I finally start to feel a bit better. The tears dry up and I’m moving away from the void. The crew has tied an invisible and emotional life line to me and literally pulled me away from the abyss. They have saved me once again. Not the first time during this race…..and certainly not the last.

They say that timing is everything. Well, in another fantastic stroke of timing, my good buddy Keith calls my crew on my mobile phone at this same moment. Jim is talking to Keith (who has been enthusiastically following the race online since the start) and relaying to me Keith’s words of encouragement and support. Keith also played a roll in bringing me back to life. Thanks Keith!

At this point I should also mention that Jo had my phone in the van throughout the race and she would update me on the various calls, texts, and words of encouragement that came though on my mobile. They were all most welcome and all a tremendous lift for my mood. Thanks to all of you who took the time! It was definitely noticed.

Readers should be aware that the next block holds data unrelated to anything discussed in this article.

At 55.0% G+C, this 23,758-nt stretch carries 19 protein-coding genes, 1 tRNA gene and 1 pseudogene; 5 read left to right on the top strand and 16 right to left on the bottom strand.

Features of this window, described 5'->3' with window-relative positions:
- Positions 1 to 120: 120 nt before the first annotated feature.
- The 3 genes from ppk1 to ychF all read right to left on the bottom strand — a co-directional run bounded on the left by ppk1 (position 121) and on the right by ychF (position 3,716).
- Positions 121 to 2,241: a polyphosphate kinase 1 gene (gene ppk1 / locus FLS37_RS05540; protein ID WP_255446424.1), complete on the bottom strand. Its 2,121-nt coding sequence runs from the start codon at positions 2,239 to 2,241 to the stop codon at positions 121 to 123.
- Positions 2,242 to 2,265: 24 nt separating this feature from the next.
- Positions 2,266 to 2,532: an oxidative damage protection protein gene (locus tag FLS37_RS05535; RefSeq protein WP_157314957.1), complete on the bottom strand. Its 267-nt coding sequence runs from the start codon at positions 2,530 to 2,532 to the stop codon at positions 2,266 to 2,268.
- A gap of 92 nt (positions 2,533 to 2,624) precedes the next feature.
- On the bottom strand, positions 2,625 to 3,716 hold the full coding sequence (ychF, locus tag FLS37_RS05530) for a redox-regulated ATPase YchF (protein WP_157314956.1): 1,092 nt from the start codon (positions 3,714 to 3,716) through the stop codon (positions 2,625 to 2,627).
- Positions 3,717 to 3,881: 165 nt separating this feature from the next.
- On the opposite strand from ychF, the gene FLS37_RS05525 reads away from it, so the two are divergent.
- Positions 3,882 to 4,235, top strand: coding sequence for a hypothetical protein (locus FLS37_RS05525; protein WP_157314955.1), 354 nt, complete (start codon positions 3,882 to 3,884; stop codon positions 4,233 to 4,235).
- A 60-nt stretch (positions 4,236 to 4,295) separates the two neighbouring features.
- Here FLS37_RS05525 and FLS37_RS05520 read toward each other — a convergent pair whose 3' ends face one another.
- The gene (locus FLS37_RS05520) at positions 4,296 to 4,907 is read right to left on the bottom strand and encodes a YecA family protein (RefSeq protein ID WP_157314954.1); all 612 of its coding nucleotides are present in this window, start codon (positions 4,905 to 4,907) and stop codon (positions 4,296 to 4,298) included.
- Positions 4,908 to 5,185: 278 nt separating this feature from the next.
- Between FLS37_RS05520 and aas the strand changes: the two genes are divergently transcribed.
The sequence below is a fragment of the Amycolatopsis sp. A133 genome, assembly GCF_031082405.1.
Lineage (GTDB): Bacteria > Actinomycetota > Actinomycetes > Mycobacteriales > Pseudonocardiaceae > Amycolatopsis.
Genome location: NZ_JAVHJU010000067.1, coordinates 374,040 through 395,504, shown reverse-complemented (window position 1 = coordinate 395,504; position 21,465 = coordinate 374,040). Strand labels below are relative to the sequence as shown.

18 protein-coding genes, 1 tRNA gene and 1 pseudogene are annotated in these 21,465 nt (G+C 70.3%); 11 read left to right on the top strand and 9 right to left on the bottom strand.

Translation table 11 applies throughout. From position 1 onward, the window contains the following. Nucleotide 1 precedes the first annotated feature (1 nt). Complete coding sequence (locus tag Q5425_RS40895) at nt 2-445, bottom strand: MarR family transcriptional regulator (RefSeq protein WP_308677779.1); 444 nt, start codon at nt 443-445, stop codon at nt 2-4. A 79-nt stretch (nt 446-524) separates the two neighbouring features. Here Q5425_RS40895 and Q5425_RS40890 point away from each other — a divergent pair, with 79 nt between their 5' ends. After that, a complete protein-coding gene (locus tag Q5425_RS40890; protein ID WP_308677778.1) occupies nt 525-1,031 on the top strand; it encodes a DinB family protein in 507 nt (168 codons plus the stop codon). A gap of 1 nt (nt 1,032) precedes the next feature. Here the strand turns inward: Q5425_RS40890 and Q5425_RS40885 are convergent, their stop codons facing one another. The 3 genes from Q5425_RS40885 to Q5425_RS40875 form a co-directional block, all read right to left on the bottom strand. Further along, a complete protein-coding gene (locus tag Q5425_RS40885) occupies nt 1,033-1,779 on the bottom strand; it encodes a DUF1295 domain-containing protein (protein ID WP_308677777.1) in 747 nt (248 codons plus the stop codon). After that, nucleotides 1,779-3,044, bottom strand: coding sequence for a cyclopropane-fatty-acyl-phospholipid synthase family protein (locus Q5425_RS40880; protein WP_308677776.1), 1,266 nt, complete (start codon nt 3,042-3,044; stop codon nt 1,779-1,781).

There are several cattle guards on this section of the race course. I rode over the first one at the beginning of the Kelbaker climb. It hurt every nerve ending in my body SO BAD that I decided to walk over all the others on the climb including the last one at the summit. It was just too bone jarring to try to ride the other ones.

So finally my emotional low point and the geographical high point of the climb came to end. I was quite glad to see another summit going behind me (at 12:38 p.m.). At the top of the Kelbaker climb there are roughly 100 miles left in the race. Just a century!